Michael Bray ‘Whisper’ Review
Written by: Tim Meyer
Steve and Melody move from the city after purchasing Hope House, their gorgeous dream home in the middle of a forest near the small town of Oakwell. Everything seems perfect. Like a fairy-tale. Nothing could possibly go wrong. Could it? Of course it can. In fact, things go very wrong when Steve and Melody unearth a deadly secret the tight-knit community buried centuries ago. Things go very wrong indeed.
Whisper has all the elements of a great, classic horror novel; the young family, adapting to new surroundings; sinister, town-kept secrets; the creepy, untrustworthy real-estate agent; the bartender who knows more than he lets on; the old drunkard, whose stories nobody wants to believe; and of course, the whisperers in the woods. Michael Bray crafts this story well. The author’s world-building abilities are nothing short of amazing; the town of Oakwell is a character itself, and one of the finest. The dark, Gothic tone is reminiscent of Stoker and Shelley.
From page one, this book had me. It’s quickly paced, contains delightful, well-groomed prose, and has believable characters with everyday problems. The plot is fluent, accompanied with flashbacks that break up what would have probably been an average haunted-house tale. The reader is thrown into the past in very creative ways. Bray’s fresh take on a familiar story is what makes Whisper so enjoyable. It’s tough to stay ahead on this one, and the reader is at the writer’s mercy. Just when the book seems like it’s going to slow down or drag on unnecessarily, Bray sucks you back in, leaving you craving more voices.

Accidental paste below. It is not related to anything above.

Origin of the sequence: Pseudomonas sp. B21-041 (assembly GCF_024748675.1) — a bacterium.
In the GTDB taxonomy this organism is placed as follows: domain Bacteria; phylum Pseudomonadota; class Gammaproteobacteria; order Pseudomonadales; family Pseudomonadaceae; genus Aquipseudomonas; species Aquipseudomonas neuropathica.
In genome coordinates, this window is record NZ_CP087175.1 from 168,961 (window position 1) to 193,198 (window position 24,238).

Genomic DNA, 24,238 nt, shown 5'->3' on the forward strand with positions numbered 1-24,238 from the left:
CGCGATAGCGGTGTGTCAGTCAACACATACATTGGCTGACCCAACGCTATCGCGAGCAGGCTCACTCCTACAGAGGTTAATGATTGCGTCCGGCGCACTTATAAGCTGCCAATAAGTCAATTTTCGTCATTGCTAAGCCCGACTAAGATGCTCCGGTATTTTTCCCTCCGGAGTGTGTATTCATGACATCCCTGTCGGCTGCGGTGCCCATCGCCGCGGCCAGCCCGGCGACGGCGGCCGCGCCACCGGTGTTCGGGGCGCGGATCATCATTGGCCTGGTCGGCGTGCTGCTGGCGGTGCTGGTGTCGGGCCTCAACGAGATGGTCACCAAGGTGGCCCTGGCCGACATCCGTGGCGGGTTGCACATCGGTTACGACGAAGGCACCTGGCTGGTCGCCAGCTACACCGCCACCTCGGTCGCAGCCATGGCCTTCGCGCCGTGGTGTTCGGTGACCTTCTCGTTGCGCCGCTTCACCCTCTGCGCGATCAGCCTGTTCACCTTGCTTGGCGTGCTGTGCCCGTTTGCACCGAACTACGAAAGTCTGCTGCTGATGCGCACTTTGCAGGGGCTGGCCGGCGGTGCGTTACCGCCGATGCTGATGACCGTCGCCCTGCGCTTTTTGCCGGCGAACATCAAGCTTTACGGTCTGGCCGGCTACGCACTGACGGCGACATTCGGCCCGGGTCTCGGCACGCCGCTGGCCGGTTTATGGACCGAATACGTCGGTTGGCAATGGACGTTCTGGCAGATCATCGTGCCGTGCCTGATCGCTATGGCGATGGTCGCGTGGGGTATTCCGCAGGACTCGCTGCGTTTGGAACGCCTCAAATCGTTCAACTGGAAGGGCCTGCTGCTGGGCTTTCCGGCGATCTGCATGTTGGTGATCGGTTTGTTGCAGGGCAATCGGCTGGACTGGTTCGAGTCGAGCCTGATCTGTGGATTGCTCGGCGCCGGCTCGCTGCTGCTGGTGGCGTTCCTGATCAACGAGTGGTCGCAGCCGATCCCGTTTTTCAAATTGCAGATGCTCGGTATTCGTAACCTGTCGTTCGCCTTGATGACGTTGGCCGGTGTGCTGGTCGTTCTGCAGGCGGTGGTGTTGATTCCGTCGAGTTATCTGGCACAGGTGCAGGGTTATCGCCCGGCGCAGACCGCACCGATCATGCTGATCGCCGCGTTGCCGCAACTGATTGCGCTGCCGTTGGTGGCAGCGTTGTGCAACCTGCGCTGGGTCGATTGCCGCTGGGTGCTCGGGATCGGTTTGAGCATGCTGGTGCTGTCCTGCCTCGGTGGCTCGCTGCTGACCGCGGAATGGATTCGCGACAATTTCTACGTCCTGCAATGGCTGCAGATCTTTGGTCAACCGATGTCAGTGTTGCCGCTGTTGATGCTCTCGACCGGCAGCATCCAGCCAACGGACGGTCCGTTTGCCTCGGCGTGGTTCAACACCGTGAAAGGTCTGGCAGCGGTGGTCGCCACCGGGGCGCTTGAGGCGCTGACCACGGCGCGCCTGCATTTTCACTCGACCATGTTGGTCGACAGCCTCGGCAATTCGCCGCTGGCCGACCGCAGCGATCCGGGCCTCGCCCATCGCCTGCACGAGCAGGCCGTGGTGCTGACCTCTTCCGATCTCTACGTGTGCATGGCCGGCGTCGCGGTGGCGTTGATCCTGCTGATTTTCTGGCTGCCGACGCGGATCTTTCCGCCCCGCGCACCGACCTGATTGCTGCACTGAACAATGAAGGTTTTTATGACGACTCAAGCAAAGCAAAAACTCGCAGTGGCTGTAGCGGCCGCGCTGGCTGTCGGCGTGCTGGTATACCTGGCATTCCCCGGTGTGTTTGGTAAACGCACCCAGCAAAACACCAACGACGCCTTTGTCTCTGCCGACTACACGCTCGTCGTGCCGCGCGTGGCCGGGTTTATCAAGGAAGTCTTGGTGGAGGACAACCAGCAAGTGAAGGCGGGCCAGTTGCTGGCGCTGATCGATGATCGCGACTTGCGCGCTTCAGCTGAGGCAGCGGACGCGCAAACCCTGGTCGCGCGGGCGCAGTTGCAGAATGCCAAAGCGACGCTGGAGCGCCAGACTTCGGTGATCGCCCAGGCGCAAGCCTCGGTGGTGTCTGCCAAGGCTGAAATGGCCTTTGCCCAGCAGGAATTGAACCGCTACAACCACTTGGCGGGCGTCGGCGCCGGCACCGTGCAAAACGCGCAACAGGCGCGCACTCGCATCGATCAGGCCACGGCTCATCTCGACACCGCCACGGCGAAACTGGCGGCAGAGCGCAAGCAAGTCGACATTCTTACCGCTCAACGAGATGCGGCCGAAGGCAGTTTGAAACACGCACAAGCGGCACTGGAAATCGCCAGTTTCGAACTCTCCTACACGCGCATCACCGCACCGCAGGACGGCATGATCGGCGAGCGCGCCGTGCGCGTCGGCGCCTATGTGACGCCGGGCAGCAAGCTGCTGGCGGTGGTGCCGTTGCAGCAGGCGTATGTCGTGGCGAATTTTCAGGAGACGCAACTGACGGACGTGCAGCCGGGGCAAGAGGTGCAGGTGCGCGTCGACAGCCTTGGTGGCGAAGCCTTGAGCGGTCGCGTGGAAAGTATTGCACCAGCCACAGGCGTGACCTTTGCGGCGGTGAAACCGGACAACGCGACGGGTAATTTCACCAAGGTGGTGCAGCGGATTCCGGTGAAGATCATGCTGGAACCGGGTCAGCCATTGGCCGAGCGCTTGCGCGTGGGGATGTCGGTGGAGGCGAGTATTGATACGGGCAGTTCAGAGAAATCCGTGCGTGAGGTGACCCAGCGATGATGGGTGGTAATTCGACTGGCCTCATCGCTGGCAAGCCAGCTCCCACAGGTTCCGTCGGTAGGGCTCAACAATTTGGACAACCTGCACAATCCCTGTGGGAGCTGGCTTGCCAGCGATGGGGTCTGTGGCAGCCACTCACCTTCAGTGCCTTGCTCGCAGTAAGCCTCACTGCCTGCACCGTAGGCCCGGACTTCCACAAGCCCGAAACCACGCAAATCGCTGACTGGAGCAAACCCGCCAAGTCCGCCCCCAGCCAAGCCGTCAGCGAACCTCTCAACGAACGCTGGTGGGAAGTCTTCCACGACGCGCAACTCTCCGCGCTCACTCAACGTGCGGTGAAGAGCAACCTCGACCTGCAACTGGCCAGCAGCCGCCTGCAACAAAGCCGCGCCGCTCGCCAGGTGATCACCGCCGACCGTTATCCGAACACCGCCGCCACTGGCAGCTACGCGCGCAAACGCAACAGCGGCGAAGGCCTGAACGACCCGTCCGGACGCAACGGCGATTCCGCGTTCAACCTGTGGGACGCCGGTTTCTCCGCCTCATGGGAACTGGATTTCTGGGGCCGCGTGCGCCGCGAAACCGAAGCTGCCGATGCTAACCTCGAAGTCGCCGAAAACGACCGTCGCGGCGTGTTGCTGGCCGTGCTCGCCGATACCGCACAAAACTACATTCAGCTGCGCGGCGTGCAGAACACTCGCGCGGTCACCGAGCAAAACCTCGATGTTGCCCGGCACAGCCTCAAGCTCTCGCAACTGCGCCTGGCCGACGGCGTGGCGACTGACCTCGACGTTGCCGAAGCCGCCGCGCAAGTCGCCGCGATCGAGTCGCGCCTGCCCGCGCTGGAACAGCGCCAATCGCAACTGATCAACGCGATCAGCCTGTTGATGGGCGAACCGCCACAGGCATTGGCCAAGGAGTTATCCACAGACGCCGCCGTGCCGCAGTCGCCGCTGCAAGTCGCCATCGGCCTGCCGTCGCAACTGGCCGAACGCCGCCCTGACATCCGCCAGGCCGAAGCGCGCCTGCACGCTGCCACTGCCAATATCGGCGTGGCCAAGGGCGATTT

Michael Bray’s Whisper is a solid piece of horror fiction. It’s a ghost story that puts the reader in a trance. I found myself blasting through the last half of the book, wanting to know how it ended and wanting to know that very moment. That’s the mark of a great story-teller.
Here I see a book with so much to offer…( whispering ) vitina says shhh…sit back pick this one up and give it a read…perhaps in a dimly lit room …just me…vitina
I enjoyed the story. But I have a few criticisms. When placing a story in the U S A , have the dialogue match the locale. Americans say “while”, not “whilst”. Real estate agents are “realtors”, not estate agents and bartenders say “yes” or “yeah”, not “aye”.